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Paul Isaris
Paul Isaris

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What’s New In the 2020 Scrum Guide Update

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2020 Is (finally) coming to an end, but it wouldn't leave us with anything less than another surprise!

On November 18, 2020, Ken Schwaber and Jeff Sutherland published an update of the Scrum Guide.

According to the co-creators, the Scrum Guide 2020 aims at “bringing Scrum back to being a minimally sufficient framework by removing or softening prescriptive language”.

In this article, we will review what was added, what was removed, what has not, and what you need to take care of.

For an audio version of the 2020 Scrum Guide, check this link

You can also see a side-by-side comparison of the new Scrum Guide here.

Scrum poster

image taken from

In a nutshell

Simpler language, more inclusion with the "Scrum team", Addition of "Why?" To Sprint Planning

The new Scrum guide adopted a simpler language and generally removed software-specific terminology.

The authors also reduced it's size, from 19 pages in 2017, to 14 pages.

No more "3 questions", no servant-leadership

The Scrum Guide is now less prescriptive, and more direct.

It eliminates many suggestions such as the Daily Scrum questions, removes the "at least one mandatory action item from the Retrospective becoming a part of the Sprint Backlog" part as well as the advice on why Sprint cancelations are rare events.

There is neither mention of the three questions during the Daily Scrum, nor of the term "servant leadership" of the Scrum Master.

No mention of "agile"

A very interesting fact though, is that there is not mention of the "agile" word!

Instead, there is an abvious shift towards getting Scrum to follow the "lean" principle.

Main motto not stated

Also, the obvious is no longer stated: Scrum is indeed not trivial to master.

In a bigger nutshell

Changes that are worth mentioning

Here are the bolder changes that are worth to review and reflect on:

1. No mention of the three questions during the Daily Scrum

OK, let's begin with the elephant in the room. No more 3 questions imposed in the Daily Scrum meeting!

Even in the 2017 versions, the three questions “What did I do yesterday that helped the Development Team meet the Sprint Goal?” and so on, were optional.

This means that the "Developers" (since there is no more a "Development Team"), can follow any structure they want, provided that it focuses on the plan for the day.

2. No more "Development Team"

That's right! The Development Team is no more. Long live the "Developers"!

This aims to eliminate the team within a team (often forming a silo) and normalize the often alienated relationship between the Product Owner and the Development Team.

Additionally, this change was to increase responsibility for the Product as one team and not just as the Product Owner.

Every member of the Scrum Team has the responsibility of the Product being built!

3. A brand new Sprint Planning

Since 2017, the focus on Sprint Planning was on "what we are building", and "how we are building it"
The Sprint Planning in 2020 has been enriched with a third topic - Why:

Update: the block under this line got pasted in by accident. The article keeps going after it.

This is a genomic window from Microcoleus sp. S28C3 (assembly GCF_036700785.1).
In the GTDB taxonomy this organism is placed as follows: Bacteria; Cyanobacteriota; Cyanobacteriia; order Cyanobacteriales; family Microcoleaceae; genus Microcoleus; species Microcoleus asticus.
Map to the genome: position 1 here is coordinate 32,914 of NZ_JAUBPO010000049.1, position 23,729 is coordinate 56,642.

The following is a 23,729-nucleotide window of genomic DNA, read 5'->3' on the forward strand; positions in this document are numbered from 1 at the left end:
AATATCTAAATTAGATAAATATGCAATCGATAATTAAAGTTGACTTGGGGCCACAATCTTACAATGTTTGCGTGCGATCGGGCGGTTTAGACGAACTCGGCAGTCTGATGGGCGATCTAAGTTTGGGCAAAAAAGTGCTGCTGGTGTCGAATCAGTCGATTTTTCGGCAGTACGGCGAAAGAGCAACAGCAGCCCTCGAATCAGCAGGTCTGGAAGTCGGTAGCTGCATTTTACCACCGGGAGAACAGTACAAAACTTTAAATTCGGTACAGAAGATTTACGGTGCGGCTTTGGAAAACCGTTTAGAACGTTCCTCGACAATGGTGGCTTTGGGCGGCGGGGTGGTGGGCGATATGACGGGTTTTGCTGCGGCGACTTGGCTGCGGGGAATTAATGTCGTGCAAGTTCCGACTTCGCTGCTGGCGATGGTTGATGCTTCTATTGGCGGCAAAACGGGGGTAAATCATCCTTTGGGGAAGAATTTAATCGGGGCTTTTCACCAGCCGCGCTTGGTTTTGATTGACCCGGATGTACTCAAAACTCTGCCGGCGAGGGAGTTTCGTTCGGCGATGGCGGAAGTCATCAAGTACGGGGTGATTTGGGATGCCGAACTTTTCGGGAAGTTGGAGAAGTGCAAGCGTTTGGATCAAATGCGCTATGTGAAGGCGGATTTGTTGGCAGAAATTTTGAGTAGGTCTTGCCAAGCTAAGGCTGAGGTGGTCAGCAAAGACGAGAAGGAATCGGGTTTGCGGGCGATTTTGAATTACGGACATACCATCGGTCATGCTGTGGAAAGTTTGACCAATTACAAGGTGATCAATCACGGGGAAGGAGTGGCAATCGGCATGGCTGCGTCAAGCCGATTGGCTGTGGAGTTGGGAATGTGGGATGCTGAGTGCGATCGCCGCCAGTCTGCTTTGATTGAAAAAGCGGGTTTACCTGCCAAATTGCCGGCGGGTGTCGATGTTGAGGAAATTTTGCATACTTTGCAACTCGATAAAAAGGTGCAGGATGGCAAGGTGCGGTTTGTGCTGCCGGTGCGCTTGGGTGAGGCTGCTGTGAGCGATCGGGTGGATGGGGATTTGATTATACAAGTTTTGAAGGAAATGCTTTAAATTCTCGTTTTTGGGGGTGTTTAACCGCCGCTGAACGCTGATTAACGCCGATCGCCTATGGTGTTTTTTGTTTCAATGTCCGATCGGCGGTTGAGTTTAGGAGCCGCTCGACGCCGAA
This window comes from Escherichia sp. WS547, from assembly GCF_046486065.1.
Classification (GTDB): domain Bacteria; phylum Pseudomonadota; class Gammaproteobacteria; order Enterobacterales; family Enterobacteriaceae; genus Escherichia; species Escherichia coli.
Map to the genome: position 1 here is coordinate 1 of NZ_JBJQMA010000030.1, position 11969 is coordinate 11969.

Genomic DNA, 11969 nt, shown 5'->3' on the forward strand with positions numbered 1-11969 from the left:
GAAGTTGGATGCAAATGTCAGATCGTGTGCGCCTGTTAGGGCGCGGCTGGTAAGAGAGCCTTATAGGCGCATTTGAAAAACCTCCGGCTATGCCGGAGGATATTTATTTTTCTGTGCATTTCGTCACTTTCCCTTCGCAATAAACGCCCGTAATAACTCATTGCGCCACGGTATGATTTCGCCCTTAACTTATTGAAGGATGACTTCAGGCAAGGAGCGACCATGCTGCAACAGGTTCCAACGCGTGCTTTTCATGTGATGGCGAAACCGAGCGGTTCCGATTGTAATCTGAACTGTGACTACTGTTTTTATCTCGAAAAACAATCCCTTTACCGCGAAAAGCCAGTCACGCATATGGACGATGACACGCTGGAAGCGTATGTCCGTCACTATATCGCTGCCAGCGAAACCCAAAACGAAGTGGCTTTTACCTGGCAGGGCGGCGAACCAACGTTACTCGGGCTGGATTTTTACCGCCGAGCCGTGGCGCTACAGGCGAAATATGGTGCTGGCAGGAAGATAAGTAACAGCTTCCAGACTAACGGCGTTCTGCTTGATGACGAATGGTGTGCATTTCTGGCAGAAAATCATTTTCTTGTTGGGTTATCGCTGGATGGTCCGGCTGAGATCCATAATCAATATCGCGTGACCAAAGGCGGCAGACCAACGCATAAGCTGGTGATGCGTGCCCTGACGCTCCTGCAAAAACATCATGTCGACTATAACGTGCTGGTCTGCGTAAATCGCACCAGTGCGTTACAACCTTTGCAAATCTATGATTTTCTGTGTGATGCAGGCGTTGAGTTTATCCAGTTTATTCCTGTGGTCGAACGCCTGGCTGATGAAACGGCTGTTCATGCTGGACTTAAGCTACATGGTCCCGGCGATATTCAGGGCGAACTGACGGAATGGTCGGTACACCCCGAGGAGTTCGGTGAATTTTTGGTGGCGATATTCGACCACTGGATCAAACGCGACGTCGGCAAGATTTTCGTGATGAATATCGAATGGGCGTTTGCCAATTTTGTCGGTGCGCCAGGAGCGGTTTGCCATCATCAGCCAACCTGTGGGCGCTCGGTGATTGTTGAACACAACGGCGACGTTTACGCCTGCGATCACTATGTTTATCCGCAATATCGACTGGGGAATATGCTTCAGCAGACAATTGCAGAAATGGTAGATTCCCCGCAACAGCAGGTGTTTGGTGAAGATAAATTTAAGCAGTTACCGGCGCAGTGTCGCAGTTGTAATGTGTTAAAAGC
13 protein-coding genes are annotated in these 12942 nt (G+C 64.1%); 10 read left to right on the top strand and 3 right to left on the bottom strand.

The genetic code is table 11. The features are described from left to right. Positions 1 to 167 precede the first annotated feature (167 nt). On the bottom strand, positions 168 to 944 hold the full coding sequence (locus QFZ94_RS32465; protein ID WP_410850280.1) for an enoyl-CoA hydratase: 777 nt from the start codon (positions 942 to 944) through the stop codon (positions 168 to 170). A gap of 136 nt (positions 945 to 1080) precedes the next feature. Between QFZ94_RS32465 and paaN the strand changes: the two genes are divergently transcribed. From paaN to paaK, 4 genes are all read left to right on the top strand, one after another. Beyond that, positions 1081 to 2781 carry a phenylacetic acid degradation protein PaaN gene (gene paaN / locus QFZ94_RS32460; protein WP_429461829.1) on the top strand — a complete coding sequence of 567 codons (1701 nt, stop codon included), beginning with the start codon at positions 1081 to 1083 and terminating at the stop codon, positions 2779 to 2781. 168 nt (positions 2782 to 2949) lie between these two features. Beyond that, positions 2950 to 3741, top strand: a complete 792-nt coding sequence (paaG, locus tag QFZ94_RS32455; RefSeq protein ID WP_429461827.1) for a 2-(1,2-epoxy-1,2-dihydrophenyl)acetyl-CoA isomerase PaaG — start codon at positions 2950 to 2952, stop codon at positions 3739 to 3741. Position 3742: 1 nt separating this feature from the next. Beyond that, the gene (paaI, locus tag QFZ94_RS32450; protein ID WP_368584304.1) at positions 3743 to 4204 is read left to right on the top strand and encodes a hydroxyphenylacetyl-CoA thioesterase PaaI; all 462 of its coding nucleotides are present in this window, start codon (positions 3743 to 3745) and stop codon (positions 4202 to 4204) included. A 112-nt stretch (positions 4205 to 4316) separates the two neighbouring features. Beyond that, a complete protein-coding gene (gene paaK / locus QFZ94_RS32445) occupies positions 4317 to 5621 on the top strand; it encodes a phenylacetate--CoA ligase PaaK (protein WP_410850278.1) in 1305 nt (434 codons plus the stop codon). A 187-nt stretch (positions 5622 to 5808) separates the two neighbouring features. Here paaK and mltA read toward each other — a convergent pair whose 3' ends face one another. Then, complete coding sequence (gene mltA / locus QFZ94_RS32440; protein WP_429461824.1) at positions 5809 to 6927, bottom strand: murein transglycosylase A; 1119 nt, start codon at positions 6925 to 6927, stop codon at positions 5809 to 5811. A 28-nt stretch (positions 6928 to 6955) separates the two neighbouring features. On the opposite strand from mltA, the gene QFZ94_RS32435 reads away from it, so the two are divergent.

To make it easier for stakeholders to inspect a Product, the Scrum Team must now also focus on "Why" they are selecting the designated Backlog items, from the Product Backlog.

It's the job of the Product Owner to propose how this Sprint could increase the product’s value.

Read more here.

4. “Done” now creates a Product Increment

This change was made to embrace the quality of work.

According to the new guide:

"The Definition of Done is a formal description of the state of the Increment when it meets the quality measures required for the product.

The moment a Product Backlog item meets the Definition of Done, an Increment is born."

5. Definition of Done Created By Scrum Team

Alright, so this is a big change.

From the 2020 Scrum Guide:

“The entire Scrum Team is accountable for creating a valuable, useful Increment every Sprint.”

While there are still explicit accountabilities for the Product Owner, Scrum Master, and Developers, all three roles must work together effectively to be successful with Scrum.

This is another evidence that Scrum now is following a more holistic approach.

A Definition of Done is most effective when created as a collaboration among the entire Scrum Team.

So, next time you are planning your Scrum and defining the Definition of Done, don't forget to also include the Product Owner and the Scrum Master in the process!

Read more here.

6. Don't present partially done items in the Sprint Review

That's right. we already knew that partially "Done" items were not accepted as part of the Increment.
But, this version of the guide goes a step further: Don't present them, and never speak about them until they are "Done".

"The Definition of Done is a formal description of the state of the Increment when it meets the quality measures required for the product.

The moment a Product Backlog item meets the Definition of Done, an Increment is born."

7. A new term: The Product Goal

As the new guide states, there is a new kid around the block!

"The Product Goal describes a future state of the product which can serve as a target for the Scrum Team to plan against. […] The Product Goal is the long-term objective of the Scrum Team."